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Neurotrope Returns After 'Failed' Alzheimer's Trial, But Has Anything Changed?

Neurotrope Returns After 'Failed' Alzheimer's Trial, But Has Anything Changed?

Neurotrope Inc (NASDAQ: NTRP) announced Monday that it has initiated enrollment for a confirmatory Phase 2 study of bryostatin-1 in Alzheimer’s disease.

The typically good news of a drug candidate's progress may not be enough to clear the public's memory of Neurotrope. The stock fell more than 5 percent on the update and was trading down 3.24 percent at $11.06 at the time of publication Tuesday. 

In Case You Forgot

In early 2017, Neurotrope popped nearly 250 percent after early expectations for bryostatin suggested leadership in Alzheimer’s research. The rise was sustained by a shift from the OTC market to the Nasdaq and anticipation of positive Phase 2 clinical data.

Neurotrope soon took a turn for the worse. The stock fell 55 percent after the company attempted to spin unsuccessful marks as a win for bryostatin and Alzheimer’s treatment. While the initial study met primary endpoints, it did not demonstrate statistical significance. 

“The study failed,” biotech expert Adam Feuerstein told Benzinga at the time. “That’s the headline here. The study failed.”

Within days of the data release, Feuerstein raised additional concerns that an unknown source paid to convert posts about Neurotrope into unofficial promotional pieces for bryostatin; Neurotrope denied involvement. 

Bryostatin’s Prospects

Following the initial fallout, Aegis analysts pointed to positives in the study and called for a follow-up trial. In March, Roth Capital lauded the early “proof-of-concept” and predicted FDA approval in late 2023.

Feuerstein said he has little hope for bryostatin and said its new data is "just as bad as the old data.” Despite the drug’s poor profile and performance, he predicts Neurotrope will progress as planned.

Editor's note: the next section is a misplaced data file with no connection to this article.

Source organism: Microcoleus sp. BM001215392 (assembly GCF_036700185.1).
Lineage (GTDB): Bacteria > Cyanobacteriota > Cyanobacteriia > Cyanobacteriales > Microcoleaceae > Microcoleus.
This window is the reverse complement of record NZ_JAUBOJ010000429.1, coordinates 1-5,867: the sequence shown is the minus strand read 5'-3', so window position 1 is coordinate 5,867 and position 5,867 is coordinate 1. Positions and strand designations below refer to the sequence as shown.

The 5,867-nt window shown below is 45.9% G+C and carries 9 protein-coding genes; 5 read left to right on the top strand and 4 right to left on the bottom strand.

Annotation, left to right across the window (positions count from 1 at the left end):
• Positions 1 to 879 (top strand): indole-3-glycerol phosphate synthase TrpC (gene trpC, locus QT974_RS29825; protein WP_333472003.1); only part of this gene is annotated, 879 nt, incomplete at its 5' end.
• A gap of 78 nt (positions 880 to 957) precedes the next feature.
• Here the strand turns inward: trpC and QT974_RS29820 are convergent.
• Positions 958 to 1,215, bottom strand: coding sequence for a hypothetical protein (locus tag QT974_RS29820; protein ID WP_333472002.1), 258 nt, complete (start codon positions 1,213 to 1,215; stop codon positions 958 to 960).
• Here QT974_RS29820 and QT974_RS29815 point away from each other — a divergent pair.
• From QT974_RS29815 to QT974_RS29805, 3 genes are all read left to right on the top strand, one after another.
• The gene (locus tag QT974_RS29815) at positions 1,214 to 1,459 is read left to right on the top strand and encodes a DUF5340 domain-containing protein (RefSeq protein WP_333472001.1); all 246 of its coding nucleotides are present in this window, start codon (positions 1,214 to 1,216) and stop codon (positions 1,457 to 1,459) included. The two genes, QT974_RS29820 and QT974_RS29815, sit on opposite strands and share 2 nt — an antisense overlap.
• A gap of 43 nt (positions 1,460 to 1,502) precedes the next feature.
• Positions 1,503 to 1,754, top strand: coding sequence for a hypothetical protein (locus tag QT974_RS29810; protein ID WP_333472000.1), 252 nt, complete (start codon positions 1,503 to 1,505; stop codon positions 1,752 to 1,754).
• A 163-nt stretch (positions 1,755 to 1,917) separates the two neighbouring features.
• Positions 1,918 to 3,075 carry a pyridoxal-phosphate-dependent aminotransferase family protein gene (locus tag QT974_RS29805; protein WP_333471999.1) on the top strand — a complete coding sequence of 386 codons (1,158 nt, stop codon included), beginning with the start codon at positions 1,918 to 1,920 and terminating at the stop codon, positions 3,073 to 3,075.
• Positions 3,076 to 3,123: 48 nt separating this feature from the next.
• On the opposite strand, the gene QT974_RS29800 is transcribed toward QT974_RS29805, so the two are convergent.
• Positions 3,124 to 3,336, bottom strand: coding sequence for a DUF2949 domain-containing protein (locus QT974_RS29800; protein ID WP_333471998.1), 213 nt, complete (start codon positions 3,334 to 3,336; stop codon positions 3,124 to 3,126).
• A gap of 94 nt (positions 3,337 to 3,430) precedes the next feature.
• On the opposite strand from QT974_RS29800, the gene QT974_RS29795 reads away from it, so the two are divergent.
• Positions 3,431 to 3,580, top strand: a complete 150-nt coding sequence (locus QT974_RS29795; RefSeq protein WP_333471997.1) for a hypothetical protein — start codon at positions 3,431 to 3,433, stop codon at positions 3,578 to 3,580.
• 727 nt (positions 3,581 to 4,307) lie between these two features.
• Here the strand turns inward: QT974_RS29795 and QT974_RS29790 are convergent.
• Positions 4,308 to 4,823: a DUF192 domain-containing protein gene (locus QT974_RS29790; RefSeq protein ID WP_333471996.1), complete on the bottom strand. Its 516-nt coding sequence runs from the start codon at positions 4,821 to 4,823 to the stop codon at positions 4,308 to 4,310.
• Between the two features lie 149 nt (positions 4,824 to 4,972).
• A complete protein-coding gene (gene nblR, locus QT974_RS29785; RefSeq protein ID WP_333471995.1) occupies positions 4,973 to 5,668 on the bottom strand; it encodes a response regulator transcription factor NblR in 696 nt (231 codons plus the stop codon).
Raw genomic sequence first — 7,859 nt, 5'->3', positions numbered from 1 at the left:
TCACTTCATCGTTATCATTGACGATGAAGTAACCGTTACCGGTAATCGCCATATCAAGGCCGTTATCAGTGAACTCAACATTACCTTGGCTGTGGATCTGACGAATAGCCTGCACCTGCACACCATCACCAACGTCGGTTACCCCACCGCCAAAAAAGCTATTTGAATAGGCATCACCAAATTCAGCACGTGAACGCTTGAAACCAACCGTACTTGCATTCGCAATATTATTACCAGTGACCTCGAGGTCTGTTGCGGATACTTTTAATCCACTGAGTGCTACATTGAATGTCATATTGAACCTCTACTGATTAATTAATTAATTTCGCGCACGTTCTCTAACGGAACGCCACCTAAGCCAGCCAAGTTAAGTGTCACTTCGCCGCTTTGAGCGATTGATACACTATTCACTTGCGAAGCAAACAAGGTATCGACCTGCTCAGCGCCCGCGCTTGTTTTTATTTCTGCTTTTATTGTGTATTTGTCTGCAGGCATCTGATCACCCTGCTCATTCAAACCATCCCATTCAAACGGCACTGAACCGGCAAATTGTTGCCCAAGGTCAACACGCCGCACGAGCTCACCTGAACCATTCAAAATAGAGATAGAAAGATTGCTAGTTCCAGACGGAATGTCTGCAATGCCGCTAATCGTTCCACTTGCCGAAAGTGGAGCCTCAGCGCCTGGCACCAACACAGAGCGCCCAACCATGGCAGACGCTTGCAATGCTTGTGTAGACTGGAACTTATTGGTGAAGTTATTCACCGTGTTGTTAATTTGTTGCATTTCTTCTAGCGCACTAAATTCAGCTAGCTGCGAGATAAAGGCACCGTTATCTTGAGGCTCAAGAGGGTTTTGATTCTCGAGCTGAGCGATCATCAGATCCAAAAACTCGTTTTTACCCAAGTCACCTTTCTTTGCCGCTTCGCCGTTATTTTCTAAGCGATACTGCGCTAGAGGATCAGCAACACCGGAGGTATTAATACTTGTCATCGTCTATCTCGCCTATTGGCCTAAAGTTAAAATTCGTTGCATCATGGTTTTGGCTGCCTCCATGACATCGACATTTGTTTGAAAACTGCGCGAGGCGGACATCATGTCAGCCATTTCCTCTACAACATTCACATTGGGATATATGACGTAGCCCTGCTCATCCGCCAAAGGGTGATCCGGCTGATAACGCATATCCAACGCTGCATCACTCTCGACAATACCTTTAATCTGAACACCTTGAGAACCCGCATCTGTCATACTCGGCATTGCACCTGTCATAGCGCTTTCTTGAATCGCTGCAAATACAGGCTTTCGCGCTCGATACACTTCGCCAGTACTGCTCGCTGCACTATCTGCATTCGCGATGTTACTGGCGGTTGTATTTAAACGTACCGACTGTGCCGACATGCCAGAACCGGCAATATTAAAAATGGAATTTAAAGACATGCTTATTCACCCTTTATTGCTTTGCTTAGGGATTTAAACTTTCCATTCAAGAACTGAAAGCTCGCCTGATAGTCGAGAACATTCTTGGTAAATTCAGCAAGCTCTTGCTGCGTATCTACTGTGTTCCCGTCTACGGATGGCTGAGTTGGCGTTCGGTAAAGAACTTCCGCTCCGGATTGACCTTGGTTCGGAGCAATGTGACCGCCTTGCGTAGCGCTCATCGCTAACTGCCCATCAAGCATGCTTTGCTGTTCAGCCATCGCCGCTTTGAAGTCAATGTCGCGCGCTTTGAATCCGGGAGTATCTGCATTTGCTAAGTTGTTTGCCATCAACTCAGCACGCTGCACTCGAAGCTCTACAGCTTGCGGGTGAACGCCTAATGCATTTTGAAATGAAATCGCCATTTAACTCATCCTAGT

“That’s the history of Alzheimer's — drugs that don't really work just get moved into larger trials, and then those don’t really work,” Feuerstein said in 2017. “It’s unfortunate. A lot of money [is] spent on these clinical trials, but so far we haven’t seen anything that’s very clinically effective.”

How This Time Could Be Different

This time around, Neurotrope said it hopes to improve the outcome by excluding patients on memantine, a background therapy for Alzheimer's.

An ad-hoc analysis released in January indicated memantine may have stunted bryostatin’s efficacy in the 2017 trial, and that data excluding those patients would have shown statistical significance. The new study will seek to confirm this analysis.

The upcoming trial also differs from the last in that it will be done under new leadership. Charles Ryan took over as CEO in February.

Related Links:

The Alzheimer's Drug Pipeline: High Failure Rates In Research On An Increasingly Common Disease 

After Biogen's Alzheimer's Update, Wall Street Reacts


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